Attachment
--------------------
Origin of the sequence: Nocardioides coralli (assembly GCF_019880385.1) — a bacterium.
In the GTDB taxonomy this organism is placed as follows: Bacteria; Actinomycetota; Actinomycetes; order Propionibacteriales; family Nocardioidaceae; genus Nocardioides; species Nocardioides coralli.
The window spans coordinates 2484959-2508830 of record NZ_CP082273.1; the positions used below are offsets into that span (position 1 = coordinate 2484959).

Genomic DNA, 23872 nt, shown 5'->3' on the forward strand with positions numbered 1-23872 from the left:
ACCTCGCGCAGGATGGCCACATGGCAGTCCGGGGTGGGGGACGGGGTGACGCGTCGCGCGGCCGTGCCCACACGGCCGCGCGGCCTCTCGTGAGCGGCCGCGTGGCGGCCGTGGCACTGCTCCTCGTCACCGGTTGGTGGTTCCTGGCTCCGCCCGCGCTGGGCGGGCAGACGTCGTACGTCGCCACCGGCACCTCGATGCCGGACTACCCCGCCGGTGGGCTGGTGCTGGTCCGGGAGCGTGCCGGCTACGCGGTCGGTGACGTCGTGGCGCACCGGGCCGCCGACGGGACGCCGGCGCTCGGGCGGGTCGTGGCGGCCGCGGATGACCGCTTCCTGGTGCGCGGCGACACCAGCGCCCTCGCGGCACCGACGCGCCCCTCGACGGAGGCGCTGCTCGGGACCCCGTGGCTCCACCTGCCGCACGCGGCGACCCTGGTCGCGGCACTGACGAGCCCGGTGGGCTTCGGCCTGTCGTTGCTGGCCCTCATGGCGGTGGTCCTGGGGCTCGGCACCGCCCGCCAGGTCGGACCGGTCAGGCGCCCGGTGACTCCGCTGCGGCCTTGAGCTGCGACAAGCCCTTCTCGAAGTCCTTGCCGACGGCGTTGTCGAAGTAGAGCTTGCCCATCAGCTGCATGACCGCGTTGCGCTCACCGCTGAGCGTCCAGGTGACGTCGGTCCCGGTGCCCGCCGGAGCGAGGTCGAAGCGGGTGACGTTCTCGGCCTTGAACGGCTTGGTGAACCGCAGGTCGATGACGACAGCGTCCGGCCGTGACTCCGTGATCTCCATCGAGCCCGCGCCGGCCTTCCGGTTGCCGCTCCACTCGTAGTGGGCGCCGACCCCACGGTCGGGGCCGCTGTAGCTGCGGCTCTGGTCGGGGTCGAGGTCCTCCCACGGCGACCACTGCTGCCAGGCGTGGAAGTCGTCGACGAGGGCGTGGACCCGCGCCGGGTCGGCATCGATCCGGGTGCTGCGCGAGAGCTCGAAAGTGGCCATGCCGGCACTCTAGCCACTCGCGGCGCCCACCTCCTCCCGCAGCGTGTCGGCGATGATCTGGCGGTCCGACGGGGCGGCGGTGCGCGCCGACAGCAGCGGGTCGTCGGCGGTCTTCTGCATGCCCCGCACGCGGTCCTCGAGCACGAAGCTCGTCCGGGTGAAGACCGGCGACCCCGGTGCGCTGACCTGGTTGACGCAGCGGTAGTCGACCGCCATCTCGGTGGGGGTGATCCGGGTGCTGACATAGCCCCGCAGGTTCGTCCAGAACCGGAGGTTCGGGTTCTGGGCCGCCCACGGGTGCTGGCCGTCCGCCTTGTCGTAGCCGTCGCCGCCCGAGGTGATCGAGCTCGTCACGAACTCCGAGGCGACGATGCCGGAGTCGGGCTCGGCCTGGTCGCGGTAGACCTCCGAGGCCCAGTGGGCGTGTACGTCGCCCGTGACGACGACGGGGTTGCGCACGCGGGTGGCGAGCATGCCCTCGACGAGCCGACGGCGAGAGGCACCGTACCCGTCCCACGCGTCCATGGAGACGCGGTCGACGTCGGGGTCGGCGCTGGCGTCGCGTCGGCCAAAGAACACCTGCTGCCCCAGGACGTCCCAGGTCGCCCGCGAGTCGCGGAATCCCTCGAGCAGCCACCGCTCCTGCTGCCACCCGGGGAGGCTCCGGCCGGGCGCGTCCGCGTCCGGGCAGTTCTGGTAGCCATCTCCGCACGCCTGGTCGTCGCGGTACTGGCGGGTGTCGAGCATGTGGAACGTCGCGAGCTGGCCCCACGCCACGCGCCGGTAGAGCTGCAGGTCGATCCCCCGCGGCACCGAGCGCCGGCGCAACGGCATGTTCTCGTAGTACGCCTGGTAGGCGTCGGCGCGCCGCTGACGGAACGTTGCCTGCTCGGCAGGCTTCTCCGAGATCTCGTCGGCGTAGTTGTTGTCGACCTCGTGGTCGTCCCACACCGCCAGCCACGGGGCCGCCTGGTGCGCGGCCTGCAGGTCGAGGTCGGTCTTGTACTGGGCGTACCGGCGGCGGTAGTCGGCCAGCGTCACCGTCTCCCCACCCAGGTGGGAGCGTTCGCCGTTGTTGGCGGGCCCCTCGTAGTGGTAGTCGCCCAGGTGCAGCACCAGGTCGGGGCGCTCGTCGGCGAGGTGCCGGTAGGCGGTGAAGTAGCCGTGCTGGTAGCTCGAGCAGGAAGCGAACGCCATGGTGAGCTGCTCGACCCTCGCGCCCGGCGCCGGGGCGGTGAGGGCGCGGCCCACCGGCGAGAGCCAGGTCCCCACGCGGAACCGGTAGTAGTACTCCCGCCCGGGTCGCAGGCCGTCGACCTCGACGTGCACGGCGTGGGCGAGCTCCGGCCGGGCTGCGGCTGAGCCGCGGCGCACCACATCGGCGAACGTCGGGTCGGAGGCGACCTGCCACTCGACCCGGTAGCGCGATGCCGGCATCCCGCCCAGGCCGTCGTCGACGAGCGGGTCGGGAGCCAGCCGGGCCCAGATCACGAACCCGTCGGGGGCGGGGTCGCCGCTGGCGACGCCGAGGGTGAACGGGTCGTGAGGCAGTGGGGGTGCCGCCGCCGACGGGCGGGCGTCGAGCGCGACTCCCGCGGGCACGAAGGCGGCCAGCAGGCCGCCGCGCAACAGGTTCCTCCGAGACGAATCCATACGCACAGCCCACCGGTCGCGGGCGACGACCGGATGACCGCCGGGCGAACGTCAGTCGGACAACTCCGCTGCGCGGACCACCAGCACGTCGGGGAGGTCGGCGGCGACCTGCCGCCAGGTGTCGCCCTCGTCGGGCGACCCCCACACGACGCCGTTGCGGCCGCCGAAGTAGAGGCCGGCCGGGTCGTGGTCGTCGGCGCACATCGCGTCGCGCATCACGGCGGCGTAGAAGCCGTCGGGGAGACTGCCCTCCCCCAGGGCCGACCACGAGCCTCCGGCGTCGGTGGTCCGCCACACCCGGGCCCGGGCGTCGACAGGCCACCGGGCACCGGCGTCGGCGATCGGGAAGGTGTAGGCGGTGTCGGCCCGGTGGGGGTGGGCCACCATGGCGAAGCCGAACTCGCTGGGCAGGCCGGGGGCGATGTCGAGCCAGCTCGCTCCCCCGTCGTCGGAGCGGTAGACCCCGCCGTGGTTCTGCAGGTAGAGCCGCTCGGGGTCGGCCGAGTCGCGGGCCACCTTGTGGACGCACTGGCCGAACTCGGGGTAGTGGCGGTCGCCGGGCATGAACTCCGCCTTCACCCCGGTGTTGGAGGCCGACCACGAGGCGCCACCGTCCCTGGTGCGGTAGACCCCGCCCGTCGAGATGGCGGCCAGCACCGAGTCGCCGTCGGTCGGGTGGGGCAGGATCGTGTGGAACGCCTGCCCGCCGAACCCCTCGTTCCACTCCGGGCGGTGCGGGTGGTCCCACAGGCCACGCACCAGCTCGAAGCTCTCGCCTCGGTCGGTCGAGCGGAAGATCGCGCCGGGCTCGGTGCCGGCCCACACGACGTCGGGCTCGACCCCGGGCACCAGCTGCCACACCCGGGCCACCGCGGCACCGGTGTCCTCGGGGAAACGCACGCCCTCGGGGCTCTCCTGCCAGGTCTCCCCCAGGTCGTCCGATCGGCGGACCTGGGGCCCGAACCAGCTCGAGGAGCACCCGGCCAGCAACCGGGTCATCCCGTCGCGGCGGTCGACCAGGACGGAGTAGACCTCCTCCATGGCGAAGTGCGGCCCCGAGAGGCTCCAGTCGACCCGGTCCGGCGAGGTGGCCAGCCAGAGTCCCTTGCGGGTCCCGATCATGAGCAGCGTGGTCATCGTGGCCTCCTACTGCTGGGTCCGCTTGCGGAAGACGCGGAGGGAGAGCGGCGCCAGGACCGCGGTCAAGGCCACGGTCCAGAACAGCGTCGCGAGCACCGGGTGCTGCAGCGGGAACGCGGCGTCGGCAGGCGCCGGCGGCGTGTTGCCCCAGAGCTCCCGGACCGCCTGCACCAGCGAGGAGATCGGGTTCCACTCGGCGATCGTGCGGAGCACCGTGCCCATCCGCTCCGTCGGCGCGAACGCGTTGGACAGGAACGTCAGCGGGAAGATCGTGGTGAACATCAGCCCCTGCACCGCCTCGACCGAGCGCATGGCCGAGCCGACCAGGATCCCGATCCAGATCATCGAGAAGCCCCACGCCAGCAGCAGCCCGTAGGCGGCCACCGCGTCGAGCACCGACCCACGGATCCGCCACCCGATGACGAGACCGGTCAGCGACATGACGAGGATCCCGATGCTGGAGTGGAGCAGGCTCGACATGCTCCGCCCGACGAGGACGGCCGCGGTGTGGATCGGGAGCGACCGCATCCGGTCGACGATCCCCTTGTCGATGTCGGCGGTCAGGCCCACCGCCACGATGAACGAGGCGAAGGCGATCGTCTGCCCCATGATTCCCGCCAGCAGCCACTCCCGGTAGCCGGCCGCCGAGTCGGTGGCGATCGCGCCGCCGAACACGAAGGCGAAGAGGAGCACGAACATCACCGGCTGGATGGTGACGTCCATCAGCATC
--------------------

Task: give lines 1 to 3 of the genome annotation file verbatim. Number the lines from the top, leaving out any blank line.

Origin of the sequence: Nocardioides coralli (assembly GCF_019880385.1) — a bacterium.
In the GTDB taxonomy this organism is placed as follows: Bacteria; Actinomycetota; Actinomycetes; order Propionibacteriales; family Nocardioidaceae; genus Nocardioides; species Nocardioides coralli.
The window spans coordinates 2484959-2508830 of record NZ_CP082273.1; the positions used below are offsets into that span (position 1 = coordinate 2484959).